For example, it’s a smart evening on board and you have finished work for the day. The cruise ship has advertised its’ dress code in the daily on board paper, but you didn’t get the memo and you’re walking around upstairs in your summer dress and flip flops. Word gets around between the ship’s company who spot you in the wrong thing, and before you know it a ‘polite reminder’ email has been sent to your head of department for appropriate attire. In other words, pay attention or face being banned from passenger quarters for a period of time; nobody wants to eat in the crew mess instead of the passenger buffet.

During the ships’ ‘Red level’, crew are not allowed to spend time on the passenger decks outside of their regular work hours


‘Red level’ is code for the ships’ sanitary state being in poor condition; yellow being moderate and green being fantastic. It normally happens for the first 3-4 days of a cruise during the winter, or if there is an outbreak of illness amongst passengers. This one never made much sense to me. Surely if you’re going to get sick, it’ll happen whatever deck you’re on, whether you’re working or not.

There are Joiners and Leavers parties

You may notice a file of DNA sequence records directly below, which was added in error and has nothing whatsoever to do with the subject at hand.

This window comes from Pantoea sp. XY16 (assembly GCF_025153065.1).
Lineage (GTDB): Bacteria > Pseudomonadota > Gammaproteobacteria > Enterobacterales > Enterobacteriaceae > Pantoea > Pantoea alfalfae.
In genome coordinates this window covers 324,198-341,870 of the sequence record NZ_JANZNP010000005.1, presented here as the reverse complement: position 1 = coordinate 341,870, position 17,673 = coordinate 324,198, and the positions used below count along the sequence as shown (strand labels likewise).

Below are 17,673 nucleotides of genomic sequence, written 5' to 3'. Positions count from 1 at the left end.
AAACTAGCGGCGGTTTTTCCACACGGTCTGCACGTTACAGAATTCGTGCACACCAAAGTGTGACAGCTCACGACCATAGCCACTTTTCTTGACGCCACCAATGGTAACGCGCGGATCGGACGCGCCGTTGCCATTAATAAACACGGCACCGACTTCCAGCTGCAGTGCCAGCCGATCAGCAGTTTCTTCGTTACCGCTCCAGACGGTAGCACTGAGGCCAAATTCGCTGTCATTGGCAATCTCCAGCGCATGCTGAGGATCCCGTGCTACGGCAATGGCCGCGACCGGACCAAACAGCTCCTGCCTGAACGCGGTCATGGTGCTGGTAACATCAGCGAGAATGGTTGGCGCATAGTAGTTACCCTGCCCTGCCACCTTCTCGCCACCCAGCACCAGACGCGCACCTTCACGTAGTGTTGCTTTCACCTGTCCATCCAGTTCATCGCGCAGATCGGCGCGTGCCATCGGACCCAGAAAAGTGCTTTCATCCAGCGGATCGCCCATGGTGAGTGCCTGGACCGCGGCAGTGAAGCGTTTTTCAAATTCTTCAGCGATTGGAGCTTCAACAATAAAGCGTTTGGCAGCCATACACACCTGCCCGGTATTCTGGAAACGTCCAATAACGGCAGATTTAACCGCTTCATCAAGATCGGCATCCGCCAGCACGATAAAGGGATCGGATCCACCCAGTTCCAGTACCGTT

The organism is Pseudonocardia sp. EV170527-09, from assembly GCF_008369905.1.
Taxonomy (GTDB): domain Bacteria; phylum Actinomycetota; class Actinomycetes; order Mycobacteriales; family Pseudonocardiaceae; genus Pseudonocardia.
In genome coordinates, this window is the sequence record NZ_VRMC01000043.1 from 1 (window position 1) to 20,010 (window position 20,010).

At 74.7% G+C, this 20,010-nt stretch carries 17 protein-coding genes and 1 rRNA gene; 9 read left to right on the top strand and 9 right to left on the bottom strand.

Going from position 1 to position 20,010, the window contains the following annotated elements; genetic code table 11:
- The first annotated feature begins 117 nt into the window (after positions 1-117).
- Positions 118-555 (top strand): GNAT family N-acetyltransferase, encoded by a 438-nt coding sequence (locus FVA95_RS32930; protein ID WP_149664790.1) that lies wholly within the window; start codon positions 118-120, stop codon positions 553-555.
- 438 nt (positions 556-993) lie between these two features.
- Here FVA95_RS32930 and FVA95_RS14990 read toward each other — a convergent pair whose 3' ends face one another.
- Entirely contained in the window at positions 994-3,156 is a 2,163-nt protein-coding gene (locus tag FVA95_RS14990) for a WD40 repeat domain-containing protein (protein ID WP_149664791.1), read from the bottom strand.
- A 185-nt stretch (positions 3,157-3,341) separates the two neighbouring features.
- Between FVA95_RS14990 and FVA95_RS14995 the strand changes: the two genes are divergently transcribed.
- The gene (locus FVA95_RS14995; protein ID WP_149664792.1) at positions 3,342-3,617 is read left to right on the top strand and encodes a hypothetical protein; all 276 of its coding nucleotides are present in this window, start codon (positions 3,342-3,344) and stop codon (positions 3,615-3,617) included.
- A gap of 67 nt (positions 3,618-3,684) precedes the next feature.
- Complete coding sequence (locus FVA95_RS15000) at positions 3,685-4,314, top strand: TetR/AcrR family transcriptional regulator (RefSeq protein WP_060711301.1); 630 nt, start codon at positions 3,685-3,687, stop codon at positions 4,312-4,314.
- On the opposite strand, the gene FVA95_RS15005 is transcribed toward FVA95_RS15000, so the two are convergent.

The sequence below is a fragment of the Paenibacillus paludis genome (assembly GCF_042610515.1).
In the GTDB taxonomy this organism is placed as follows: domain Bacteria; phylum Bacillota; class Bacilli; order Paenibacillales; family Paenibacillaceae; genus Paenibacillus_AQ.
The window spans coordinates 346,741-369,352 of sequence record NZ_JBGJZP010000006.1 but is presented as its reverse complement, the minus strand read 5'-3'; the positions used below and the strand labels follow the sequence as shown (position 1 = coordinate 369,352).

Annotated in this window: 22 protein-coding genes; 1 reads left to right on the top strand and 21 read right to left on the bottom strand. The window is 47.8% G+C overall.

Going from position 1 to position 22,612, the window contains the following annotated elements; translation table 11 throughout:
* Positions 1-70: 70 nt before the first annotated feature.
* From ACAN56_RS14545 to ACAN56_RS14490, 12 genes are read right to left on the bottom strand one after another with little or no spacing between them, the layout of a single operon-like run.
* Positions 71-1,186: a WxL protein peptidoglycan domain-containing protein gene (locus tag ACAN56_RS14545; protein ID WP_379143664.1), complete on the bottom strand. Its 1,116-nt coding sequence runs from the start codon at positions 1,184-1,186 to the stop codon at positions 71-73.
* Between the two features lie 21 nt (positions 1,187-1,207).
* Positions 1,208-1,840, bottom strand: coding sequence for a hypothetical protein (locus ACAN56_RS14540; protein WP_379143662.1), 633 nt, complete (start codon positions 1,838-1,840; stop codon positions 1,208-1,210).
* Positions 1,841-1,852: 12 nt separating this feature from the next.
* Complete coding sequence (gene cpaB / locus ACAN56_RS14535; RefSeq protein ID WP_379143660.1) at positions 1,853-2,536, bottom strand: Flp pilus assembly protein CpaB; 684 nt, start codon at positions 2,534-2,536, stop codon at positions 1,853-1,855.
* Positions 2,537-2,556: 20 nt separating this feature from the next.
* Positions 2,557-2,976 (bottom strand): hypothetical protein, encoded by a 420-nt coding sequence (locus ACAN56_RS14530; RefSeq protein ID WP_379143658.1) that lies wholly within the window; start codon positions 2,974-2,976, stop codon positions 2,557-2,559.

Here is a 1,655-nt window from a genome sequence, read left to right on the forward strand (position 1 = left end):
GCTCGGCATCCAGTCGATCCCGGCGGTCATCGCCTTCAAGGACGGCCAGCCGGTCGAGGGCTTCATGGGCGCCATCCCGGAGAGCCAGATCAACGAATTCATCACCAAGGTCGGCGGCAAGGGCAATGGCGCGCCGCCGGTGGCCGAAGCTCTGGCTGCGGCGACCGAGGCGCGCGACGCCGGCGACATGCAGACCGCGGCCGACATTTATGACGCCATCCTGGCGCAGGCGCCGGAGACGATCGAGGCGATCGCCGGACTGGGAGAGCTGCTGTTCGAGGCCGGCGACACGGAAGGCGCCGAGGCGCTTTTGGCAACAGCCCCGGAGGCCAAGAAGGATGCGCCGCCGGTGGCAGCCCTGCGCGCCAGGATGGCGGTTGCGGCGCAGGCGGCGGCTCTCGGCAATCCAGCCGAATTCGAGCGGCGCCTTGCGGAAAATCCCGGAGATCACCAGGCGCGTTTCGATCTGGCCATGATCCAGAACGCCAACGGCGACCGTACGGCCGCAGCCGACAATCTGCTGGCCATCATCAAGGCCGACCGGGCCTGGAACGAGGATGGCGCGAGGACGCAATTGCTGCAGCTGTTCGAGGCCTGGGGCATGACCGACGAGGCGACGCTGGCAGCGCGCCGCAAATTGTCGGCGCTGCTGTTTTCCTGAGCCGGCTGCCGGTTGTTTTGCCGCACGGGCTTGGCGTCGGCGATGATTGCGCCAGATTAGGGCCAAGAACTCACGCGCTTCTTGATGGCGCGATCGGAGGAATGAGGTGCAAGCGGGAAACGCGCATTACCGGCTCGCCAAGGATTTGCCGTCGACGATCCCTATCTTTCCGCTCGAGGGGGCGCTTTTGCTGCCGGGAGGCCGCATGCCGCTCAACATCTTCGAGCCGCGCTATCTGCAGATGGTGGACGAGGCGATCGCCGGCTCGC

Make sure you pack your glad rags, as at least twice a cruise there are crew parties for those newbies and those leaving at the next turnaround. Leavers parties are usually the busiest and most fun, as everyone shows up to say goodbye to familiar faces.

You’ll lose some of your washing


Unless you return to the crews’ public washing machines at the exact time your clothes are done, you might find that some of your underwear/socks go missing. At least that’s the case if you’re female, with tiny frilly knickers. For this reason, a lot of people opt to have them cleaned by housekeeping; for a small fee you can have your clothes washed, ironed, folded and returned to you right to your cabin door.

You’ll hardly use the internet


It’s not that you don’t want to, it’s finding the time, and more often than that it’s finding the money. On board internet can be costly, even at a discounted rate for crew members. So if your family and friends back home think you’ve disappeared off the face of the earth every so often, just assure them you’re alive whenever you find WiFi and explain to them your situation.

So there you have it – Strange things that nobody tells you about starting a job on a Cruise Ship. These are just some of the things that I recalled from my own time spent working at sea. If there is anything I have missed or anything else that you would like to tell others’ about before they start their sea adventure, post a comment below. Every detail helps!

If you’re a travel lover like me, you might also be interested in reading something a little different – take a look at my 10 reasons why you should work at sea post. It’s slightly more uplifting than this post, and should remind you of why you might be considering working at sea in the first place. There are so many good reasons to work at sea, so don’t let this current post frighten you!

If you liked this article and are interested in my blog, follow me below 🙂 thanks lovelies!